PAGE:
We spend a lot of time on the kitchen floor.
When Suzanna started crawling, we barricaded off an area with chairs and padded the floor with colorful spongey squares. When she started climbing the chairs, we replaced them with baby gates. She soon began moving the plastic fences and slipping around them, so they too went on with time.
The encased sewing machine that held the gates in place remains awkwardly, unnoticed as we step around it day by day. The colorful interlocking pads still line half the kitchen. Unused baby toys still lie in a heap in the corner.
Even after the hours of taking turns playing and reading on the floor with our girl while the other cooks or washes dishes, when she’s down for a weekend nap and we’re enjoying a quiet hour together, we find ourself back on the kitchen floor reading cookbooks and gardening books and jotting notes for our future plans.
Maybe it’s because there are no table and chairs in a place where we won’t disturb our sleeping daughter. Maybe it’s because we’re finding an excuse to avoid looming projects. Probably, though, we find ourselves back on the kitchen floor for the fondness of a passing time. This won’t carry forward to our new place and new life for myriad reasons, except in pieces.
And hard and stained and tired as it is, the kitchen floor represents a stillness and history that we secretly cherish.
Among these four chicken eggs are three yolks. Can you guess how many each contains?
Double-yolk eggs are said to occur once in about 1,000 eggs laid. I’ve found many of these elongated monstrosities over many years of collecting eggs, and there remains a certain excitement to discovering one, from spotting the enormous shell to making bets on its contents to cracking it open and winning double gold.
Consumers of store-bought eggs miss out on this pleasure, because in the United States commercial eggs are sorted by weight and large anomalies discarded. Even normal-sized eggs with two yolks, which do occur, are culled after “candling,” a process of shining a light though the egg to examine its yolk and look for any undesirable matter. One producer in Pennsylvania is cashing in on two-yolk-inclined chickens, selling them by the dozen.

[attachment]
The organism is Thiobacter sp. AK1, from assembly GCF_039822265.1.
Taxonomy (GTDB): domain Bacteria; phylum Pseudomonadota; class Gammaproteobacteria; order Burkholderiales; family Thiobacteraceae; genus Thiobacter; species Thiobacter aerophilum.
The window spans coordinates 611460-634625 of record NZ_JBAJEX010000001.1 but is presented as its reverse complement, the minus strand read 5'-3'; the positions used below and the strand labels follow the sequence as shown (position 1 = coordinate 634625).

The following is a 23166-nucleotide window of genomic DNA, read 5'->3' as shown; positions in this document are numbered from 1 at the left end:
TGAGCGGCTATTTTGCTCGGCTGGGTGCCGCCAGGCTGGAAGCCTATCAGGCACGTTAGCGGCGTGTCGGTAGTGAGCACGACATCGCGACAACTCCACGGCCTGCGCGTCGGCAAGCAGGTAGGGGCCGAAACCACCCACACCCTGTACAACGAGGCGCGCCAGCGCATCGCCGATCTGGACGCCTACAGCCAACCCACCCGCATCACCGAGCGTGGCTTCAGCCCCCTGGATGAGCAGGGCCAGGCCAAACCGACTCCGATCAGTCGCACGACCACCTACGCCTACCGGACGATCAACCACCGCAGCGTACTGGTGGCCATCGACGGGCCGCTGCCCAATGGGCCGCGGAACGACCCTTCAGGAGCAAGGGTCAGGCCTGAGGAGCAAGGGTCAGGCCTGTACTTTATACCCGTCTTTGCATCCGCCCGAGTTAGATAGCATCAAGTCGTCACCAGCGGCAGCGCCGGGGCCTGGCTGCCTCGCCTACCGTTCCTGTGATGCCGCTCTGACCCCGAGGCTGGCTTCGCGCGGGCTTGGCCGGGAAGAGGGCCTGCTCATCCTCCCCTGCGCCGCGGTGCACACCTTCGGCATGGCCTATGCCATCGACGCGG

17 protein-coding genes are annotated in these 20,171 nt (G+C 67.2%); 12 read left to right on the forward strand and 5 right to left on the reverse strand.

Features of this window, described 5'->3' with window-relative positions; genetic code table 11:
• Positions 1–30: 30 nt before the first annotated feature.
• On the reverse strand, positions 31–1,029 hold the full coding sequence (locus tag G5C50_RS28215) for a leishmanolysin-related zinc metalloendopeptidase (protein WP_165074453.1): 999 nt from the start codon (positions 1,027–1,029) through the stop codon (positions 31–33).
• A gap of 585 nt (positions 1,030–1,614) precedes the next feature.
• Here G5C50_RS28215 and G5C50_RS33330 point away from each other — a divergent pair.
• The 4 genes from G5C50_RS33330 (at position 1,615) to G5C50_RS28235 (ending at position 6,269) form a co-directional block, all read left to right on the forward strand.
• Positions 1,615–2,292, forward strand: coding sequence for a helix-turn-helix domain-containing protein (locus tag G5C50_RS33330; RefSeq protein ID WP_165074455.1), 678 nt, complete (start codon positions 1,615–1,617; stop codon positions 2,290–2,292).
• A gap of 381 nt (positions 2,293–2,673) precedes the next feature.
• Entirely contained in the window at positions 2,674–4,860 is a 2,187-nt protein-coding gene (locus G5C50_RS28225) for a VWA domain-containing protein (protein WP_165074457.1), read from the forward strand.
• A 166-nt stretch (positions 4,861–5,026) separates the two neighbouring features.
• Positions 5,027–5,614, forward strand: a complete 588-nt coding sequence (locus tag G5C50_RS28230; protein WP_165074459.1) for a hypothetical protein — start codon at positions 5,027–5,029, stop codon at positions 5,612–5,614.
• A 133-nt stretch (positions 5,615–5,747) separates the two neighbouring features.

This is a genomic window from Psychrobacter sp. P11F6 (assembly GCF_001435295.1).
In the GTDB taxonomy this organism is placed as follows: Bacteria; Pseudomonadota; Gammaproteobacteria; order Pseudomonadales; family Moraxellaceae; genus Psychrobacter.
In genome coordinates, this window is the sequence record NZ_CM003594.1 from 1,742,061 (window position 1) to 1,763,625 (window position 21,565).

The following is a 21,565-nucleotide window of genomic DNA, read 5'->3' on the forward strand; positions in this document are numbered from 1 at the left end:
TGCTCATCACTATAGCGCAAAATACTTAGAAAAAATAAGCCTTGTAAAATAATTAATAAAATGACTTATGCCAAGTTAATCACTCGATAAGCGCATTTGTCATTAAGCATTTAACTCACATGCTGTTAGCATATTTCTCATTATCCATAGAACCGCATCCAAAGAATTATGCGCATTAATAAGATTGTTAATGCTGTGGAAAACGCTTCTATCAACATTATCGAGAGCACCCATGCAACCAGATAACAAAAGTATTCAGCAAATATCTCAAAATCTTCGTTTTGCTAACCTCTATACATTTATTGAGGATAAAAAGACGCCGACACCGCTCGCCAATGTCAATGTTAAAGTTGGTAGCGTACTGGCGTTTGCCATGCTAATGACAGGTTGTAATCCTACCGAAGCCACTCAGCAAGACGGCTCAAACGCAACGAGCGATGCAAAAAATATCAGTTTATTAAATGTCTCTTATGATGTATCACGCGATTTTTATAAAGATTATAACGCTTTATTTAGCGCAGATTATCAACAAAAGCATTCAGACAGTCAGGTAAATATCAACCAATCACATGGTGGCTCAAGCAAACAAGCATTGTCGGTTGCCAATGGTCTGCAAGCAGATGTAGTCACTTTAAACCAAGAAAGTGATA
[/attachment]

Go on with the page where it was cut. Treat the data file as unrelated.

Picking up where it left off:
These were our first-ever wind eggs, though, laid two days in a row undoubtedly by the same pullet. Wind eggs are yolkless oddities resulting from a reproductive glitch, as are the double-yolkers. They’re also called cock eggs, dwarf eggs, and least charmingly, fart eggs.
Both extra-large and extra-small have histories of lore surrounding them, understandably. Unlike other errors of egg formation, wind eggs and double-yolks feel delightfully lucky.
The buildings on the property we’re soon to leave are falling apart. My daughter is the fourth generation to live in the house where she was born, and she will be the last. Even as the concrete walls crack and the wallpaper peels, the house feels alive, and tired.
The barn is filled with well over a half-century’s accumulation, and the interesting old things fascinate and delight me. Most have gone untouched in the years we’ve lived here and for decades before.
(A series.) It’s easier as we prepare to move to value the positives of this place, where we’ve existed as foreigners for the past few years. Our differences with the people here, with the land, with the weather, are great. But we’ve found common ground in places, and I will spend the months leading up to our final departure examining it, and attempt to make peace.
Among the things I know I’ll miss when we finally depart from this home are Autumn lemon blossoms, tomatoes in November, the back gate, and spectacular Yosemite.